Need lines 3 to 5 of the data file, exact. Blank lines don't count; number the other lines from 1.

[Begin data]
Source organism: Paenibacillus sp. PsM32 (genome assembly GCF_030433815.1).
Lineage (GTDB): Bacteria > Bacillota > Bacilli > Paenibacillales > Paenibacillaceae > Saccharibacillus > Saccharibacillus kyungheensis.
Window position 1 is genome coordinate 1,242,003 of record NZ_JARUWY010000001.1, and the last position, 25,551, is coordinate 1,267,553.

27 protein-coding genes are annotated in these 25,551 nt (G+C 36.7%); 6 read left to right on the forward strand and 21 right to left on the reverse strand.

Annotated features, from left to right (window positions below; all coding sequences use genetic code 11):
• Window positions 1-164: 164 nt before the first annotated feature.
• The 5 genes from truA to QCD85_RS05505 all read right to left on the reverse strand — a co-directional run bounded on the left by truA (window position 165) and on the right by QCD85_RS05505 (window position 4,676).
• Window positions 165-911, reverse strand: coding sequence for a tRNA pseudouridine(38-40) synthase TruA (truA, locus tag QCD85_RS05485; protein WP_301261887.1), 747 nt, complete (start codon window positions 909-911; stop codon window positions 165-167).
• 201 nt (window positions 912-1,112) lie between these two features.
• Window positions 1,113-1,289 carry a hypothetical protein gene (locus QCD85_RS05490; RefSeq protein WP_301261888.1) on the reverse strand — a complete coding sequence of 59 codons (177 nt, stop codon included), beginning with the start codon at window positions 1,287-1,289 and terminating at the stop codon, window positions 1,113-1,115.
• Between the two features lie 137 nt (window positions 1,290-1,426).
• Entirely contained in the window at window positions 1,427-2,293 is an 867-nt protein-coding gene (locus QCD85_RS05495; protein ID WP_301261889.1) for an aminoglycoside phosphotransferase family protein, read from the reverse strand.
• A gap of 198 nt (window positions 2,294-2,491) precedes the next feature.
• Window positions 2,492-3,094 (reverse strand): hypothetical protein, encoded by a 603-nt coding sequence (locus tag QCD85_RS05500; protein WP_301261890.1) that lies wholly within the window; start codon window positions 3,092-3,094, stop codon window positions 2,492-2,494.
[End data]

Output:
Window position 1 is genome coordinate 1,242,003 of record NZ_JARUWY010000001.1, and the last position, 25,551, is coordinate 1,267,553.

27 protein-coding genes are annotated in these 25,551 nt (G+C 36.7%); 6 read left to right on the forward strand and 21 right to left on the reverse strand.

Annotated features, from left to right (window positions below; all coding sequences use genetic code 11):